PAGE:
So is Wellesley. And Windsor. And PrimeCap. Vanguard is coming out with new actively managed funds all the time. Some do well. Some do poorly. The ones that do poorly are eventually closed and merged and swept under the rug, just like at all the other actively managed mutual fund companies. They've had “hedge fund-like” strategies, factor-based strategies, quantitative funds, private equity funds, and multiple manager strategies. Even Jack Bogle owned plenty of shares of actively managed mutual funds. Expect this to continue in the future. But don't lose faith in Vanguard because of it. Vanguard was never an index fund-only shop.


#2 Vanguard Is No Longer the Low-Cost Leader

After a few decades, the trend away from active management and toward passive management became very clear. The other “good guy” large mutual fund/discount brokerage firms, including privately owned Fidelity and publicly owned Charles Schwab, had to jump on board or get left in the dust. So they did. They started offering index funds, too. The funds weren't as large, maybe weren't quite as well run, and weren't benefiting from the patented fund/ETF structure that Vanguard had. But they could at least compete on price. They first dropped their expense ratios to be in the same neighborhood as Vanguard, and then they went even lower than Vanguard. For a few funds, they even went to 0%.

The real competition turned out to be other companies that beat Vanguard into the ETF space such as BlackRock (iShares) and SSGA (SPDRS). Low cost, passively managed, and an ETF package . . . what's not to like? Sure, there were lots of scammers entrepreneurs out there trotting out their high-cost index funds and bribing their way into 401(k)s, and Fidelity and Schwab certainly have plenty of investment offerings that aren't so good for investors. However, the big four or five companies that actually offer reasonable low-cost passive investments eventually rose to the top. Now their offerings are all basically the same. Does that mean Vanguard lost its way? Of course not. It means it forced the industry to change. This is what winning looks like! Imitation is the most sincere form of flattery. Just be glad you have more options for your 401(k) or HSA or for tax-loss harvesting or whatever.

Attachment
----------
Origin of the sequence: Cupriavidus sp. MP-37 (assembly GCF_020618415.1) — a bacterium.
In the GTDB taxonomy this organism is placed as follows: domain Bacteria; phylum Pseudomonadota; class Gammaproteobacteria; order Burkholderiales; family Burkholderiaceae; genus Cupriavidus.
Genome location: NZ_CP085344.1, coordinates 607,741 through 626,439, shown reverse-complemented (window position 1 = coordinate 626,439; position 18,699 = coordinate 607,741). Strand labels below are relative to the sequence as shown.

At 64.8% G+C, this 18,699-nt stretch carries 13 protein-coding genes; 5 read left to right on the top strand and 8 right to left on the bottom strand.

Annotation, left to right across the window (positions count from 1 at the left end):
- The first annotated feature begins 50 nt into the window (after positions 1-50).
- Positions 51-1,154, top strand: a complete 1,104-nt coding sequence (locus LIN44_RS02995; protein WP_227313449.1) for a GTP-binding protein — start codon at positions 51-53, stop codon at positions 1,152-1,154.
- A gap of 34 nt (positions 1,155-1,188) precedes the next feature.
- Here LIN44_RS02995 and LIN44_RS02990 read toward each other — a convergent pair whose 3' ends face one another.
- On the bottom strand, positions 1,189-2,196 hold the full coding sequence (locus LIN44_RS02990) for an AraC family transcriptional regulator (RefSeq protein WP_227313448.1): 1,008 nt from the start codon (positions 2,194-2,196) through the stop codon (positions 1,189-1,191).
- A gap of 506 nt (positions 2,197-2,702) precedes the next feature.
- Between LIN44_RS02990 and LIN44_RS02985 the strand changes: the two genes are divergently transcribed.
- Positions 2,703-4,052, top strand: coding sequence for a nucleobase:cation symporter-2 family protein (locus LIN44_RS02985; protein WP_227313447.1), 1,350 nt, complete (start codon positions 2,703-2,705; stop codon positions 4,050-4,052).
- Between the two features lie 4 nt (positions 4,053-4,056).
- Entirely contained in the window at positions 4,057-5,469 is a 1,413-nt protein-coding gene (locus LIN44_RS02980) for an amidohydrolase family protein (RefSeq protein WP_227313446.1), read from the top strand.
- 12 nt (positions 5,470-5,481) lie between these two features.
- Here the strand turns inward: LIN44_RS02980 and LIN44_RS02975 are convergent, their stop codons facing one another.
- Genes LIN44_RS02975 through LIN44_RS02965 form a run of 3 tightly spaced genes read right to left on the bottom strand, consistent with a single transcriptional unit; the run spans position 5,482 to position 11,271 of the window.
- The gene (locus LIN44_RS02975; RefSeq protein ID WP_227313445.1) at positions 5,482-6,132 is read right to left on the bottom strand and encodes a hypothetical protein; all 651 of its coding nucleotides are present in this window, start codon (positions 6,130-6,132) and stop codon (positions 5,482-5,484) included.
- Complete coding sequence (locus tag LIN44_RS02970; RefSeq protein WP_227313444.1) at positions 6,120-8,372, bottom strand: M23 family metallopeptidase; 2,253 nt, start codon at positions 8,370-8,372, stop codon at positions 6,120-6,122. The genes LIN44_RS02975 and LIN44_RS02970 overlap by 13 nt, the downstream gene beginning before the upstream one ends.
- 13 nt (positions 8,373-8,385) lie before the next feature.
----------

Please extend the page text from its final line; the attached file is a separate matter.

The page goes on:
med school scholarship sponsor


#3 Vanguard Customer Support

Bogleheads have been complaining about this for years, and it's not just anecdotal. Vanguard apparently used to pick up within three rings. Now, you might be on hold literally for hours (make sure that your cell phone is charged and you have something else to do when you call). You can have a bad customer service experience at Fidelity or Schwab, but it's less likely. The good news? With the ETF revolution, you don't have to use Vanguard. You can own funds built by Fidelity, Schwab, or BlackRock, and you can hold Vanguard funds (usually the ETF version) at Fidelity, Schwab, or any other brokerage your heart desires. Vanguard funds and top-notch customer service, what's not to like? Let's be honest, people go to Vanguard for the low price, not the customer service. That's not all that new in my opinion. Vanguard customer service wasn't awesome in 2005 when I moved money there, and it still isn't. Rekenthaler speculates: